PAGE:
Atlanta, GA- Georgia’s groundwater levels showed a general decline between 2010 and 2011 in response to low rainfall and increased pumping, according to a recent USGS publication.
The greatest declines in the aquifers were in the southwestern part of the state where groundwater levels dropped as much as 18 feet in the Upper Floridan aquifer, 22 feet in the Claiborne aquifer, 30 feet in the Clayton aquifer, and 17 feet in the Cretaceous aquifer system.
The U.S. Geological Survey, in cooperation with numerous local, State, and Federal agencies, operates a monitoring network to help water officials address problems related to water supply, water use, and water quality. Data from the monitoring network in Georgia indicate that groundwater levels declined in 158 of the 168 wells monitored during 2010-2011.
“Data from the USGS network are essential for water-resources assessment and management,” explained John Clarke, USGS Hydrologist. “Water-level measurements from observation wells are the principal source of information about the hydrologic stresses on aquifers and how these stresses affect groundwater recharge, storage, and discharge. This information can be used to develop management plans for groundwater withdrawal in areas where problems have or may develop.”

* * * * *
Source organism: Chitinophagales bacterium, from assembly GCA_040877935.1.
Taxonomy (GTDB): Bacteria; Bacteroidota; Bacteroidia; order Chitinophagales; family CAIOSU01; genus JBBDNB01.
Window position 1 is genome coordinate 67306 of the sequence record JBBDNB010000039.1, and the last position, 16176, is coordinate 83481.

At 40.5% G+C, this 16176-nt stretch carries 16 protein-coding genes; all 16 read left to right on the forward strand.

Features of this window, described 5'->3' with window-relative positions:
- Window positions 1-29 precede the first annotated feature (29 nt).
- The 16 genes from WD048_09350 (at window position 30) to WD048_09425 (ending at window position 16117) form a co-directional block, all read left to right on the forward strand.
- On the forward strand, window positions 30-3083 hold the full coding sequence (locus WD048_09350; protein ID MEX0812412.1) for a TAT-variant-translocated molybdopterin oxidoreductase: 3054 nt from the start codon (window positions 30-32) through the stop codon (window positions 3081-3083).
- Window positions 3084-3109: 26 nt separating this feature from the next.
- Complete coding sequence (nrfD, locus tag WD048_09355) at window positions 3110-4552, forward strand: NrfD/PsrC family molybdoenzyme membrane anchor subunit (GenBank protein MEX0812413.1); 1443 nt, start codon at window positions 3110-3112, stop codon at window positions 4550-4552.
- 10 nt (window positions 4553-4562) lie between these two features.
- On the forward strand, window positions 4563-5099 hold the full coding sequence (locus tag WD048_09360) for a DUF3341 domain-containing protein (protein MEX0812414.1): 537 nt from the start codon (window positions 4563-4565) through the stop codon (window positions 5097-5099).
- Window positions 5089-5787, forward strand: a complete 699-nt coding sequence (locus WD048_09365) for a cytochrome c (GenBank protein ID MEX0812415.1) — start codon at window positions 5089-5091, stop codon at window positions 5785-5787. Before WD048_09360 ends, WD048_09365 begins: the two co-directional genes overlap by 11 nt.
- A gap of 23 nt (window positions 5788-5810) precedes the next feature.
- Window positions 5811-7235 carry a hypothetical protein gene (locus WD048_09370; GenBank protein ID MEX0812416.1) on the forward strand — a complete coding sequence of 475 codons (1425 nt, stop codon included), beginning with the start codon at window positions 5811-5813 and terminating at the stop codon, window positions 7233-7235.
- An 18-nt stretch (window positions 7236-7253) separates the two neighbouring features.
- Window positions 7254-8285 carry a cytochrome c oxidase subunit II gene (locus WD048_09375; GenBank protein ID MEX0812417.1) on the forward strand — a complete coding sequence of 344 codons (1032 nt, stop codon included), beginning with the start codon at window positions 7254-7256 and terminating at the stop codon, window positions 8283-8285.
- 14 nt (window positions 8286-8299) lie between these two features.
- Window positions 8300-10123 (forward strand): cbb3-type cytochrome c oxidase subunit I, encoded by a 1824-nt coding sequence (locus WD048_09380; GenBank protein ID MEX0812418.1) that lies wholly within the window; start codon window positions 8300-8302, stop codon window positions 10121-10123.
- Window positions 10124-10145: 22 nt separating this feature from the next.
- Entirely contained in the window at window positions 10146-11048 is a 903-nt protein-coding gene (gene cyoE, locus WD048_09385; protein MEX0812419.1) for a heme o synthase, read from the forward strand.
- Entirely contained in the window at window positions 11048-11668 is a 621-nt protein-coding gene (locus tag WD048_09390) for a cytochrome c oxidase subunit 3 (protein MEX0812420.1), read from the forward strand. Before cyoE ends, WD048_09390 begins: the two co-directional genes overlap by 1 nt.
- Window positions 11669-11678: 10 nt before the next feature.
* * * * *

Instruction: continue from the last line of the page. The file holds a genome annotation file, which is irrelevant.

The report, written for Georgia’s water resource managers, should be useful for anyone interested in the state’s water quality and availability. It includes hydrographs showing monthly mean groundwater levels and trends together with maps showing groundwater-level trends during 2010–2011. In addition to continuous water-level data, the report includes maps showing groundwater levels and flow directions for the Upper Floridan aquifer in Camden, Charlton, and Ware Counties; the Brunswick-Glynn County area; and the Albany–Dougherty County area. Similar maps were also constructed for the Cretaceous aquifer system in the Augusta–Richmond County area. In general, water levels in these areas were lower during 2011 than during 2010; however, groundwater flow directions in each of the areas showed little change.
Changes were also noted in groundwater quality in the Upper Floridan aquifer in parts of the state. In the Albany area, nitrate as nitrogen concentrations monitored near a public supply well field generally decreased during 2010-2011, with most wells within U.S. Environmental Protection Agency drinking-water standards. Concentrations in two of the wells, located about half a mile from the well field, remained above the EPA drinking-water standard.